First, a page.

Why Poetry + Anthropology?


SAPIENS’ first poetry contest received dozens of remarkable entries. A total of five winning poems will be featured for World Poetry Day in March and National Poetry Month in April. Find out why we think anthropological poetry matters.

When a barbed-wire de facto border lights up but throbs with blood, when a lynching memorial veins into memories and questions of the soul, when a returning migrant wears the trauma of Juárez, when poverty clings like a ghost, when flashes of floodlights spawn fear, or when traditions are revitalized and initiated back into a community—we are grateful that an anthropologist-poet was there to bear witness with heart, pen, and paper.

SAPIENS’ first poetry project celebrates such “anthro-poets” with the publication of the five winning poems from our recent call for literary anthropological poems. We thank all who submitted! We were astounded by the wonderful response and were moved by each of the entries.

In our first featured poem, “The Fish Trap” by Glenn H. Shepard Jr., published today for World Poetry Day, the poet-anthropologist Shepard witnesses an Amazonian fish trap’s “hybrid carcass of palm staves” held by vines and a coil of copper wire. In this earthy, midnight poem, the author steps us through concrete objects hooked to what appears to be culture change—the fish trap’s function standing in, “not lost but transformed” as fuel for the fire. A haul net in the distance rests near fish sucking at the “futile night.” We as readers feel transformed by the “red halos” that “ebb behind open eyes.”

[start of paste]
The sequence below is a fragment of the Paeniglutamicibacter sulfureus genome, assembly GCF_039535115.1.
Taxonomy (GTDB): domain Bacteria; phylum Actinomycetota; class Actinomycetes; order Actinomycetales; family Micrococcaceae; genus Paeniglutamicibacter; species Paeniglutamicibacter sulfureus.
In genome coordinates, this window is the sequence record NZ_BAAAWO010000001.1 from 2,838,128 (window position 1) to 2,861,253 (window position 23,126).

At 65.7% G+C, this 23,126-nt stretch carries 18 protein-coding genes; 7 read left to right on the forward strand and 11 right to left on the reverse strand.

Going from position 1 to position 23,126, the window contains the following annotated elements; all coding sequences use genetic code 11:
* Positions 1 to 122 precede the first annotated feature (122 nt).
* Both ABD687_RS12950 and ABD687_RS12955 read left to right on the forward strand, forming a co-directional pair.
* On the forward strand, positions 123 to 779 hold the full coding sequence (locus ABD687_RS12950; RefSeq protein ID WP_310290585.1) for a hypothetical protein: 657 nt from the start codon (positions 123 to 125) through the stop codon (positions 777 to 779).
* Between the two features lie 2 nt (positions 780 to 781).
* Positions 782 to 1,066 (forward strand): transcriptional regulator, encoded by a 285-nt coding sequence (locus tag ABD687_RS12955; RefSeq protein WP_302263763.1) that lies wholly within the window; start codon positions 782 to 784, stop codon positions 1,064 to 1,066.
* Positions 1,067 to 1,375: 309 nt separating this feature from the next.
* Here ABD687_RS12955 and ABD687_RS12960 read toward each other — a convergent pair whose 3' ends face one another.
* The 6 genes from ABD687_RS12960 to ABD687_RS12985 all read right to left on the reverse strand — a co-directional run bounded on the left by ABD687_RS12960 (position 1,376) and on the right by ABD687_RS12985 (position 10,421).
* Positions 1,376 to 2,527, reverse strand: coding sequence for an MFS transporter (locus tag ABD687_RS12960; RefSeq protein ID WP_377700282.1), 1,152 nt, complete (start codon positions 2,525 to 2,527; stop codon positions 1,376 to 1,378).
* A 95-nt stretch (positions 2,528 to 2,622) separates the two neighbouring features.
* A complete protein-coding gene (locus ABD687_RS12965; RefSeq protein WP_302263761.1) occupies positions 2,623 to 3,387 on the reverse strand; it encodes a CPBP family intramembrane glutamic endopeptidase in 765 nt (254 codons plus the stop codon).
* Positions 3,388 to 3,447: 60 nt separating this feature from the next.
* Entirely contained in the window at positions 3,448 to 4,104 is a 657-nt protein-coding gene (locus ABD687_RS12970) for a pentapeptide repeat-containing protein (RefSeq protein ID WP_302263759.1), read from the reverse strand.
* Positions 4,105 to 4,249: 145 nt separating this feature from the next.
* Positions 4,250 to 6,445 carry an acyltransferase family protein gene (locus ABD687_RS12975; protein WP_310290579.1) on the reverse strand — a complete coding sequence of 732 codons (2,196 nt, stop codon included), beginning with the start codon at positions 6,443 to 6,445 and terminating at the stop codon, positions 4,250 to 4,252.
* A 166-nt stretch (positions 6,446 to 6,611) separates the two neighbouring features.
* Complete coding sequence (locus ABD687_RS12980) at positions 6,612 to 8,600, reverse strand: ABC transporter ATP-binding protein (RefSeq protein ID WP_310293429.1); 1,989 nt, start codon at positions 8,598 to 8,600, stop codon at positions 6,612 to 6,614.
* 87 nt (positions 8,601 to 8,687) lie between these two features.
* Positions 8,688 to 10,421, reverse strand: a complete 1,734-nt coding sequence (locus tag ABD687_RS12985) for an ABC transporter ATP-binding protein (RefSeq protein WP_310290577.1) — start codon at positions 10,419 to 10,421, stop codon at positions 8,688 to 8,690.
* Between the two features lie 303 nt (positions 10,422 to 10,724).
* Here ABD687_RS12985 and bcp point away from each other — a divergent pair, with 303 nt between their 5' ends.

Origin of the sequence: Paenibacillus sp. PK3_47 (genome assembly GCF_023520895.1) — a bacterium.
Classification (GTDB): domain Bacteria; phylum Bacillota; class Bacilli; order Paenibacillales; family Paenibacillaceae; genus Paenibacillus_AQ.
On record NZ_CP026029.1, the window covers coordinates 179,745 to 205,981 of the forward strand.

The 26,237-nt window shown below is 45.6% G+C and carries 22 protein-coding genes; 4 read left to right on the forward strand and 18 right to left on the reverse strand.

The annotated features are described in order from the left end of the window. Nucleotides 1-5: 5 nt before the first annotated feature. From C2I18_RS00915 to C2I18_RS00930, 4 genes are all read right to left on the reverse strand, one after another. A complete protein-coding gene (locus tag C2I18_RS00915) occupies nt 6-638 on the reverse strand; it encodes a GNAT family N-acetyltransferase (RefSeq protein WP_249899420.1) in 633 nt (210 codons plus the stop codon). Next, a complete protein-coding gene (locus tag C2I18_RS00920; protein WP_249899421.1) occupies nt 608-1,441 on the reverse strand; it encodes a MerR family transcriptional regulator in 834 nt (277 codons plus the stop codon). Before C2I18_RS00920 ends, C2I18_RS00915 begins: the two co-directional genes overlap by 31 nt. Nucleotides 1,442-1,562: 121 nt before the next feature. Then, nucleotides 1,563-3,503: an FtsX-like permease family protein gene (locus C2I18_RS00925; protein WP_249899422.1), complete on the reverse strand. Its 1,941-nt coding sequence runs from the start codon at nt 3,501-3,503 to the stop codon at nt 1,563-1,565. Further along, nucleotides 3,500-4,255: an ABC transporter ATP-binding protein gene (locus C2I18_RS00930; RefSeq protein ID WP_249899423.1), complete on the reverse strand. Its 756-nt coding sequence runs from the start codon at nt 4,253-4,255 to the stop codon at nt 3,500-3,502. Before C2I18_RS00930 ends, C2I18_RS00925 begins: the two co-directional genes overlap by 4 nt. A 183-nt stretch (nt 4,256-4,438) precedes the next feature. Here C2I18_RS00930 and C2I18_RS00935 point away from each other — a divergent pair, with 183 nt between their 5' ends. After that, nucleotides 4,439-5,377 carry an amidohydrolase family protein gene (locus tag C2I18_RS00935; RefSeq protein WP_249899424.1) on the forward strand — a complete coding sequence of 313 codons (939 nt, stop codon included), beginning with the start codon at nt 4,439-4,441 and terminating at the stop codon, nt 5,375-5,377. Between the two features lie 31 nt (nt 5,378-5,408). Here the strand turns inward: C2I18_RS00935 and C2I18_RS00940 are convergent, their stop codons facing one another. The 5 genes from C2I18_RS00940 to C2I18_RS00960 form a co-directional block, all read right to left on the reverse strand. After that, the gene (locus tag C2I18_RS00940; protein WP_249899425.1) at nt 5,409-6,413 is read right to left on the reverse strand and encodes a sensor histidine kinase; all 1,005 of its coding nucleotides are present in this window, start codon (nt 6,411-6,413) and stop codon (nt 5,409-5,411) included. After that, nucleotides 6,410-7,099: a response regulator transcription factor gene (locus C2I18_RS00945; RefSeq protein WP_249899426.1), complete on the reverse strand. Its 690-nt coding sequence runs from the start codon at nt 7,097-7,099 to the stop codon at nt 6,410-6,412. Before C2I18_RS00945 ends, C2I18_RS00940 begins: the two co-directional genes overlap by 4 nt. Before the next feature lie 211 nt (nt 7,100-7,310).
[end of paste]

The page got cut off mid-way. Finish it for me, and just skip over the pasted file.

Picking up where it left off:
The sense of a particular place under a “smothered moon” comes into sharp relief. The tension of change as loss, change as transformation pulls and shifts like white sand under foot.

What do anthropological poems bring to us?

Sensations, emotions, ironies, hopes, traumas, urgencies, disruptions, understandings—what it means to be vitally human and to make sense of the human experience.

Excavations into chambers underneath generalities and abstractions leave the reader at times breathless, raw, open-hearted, questioning. Specific places around the globe are unveiled by skilled hands, viewed with empathetic eyes, written about with crafted sensitivities that listen to how sound and sense matter and reflect. What comes into view are people, places, histories, environments, and political situations. We as readers find ourselves, in turn, surprised and seeing things in a new light through each author’s deft use of description, metaphor, rhythm, line breaks, rhyme, and voice.

But more, we discover a poetry that matters. The incisive critique of the insular state of poetry in the U.S. that poet Dana Gioia leveraged in 1991, which sent many poets, editors, and literary critics into deep self-analyses, has no hook here among contemporary anthro-poets. Although many are based in universities, yes, they are “directed outward,” not “focused inward.” Anthropologist-poets, alongside other contemporary poets, help restore poetry’s “intellectual and spiritual influence.”

And even as many authors articulate a marriage of “the personal to the ambitiously political,” teasing out threads informing identity formation, cultural constructions, and influential power structures, among other social forces, they expand into other territories to put words to disrupted familiarities and surprising commonalities.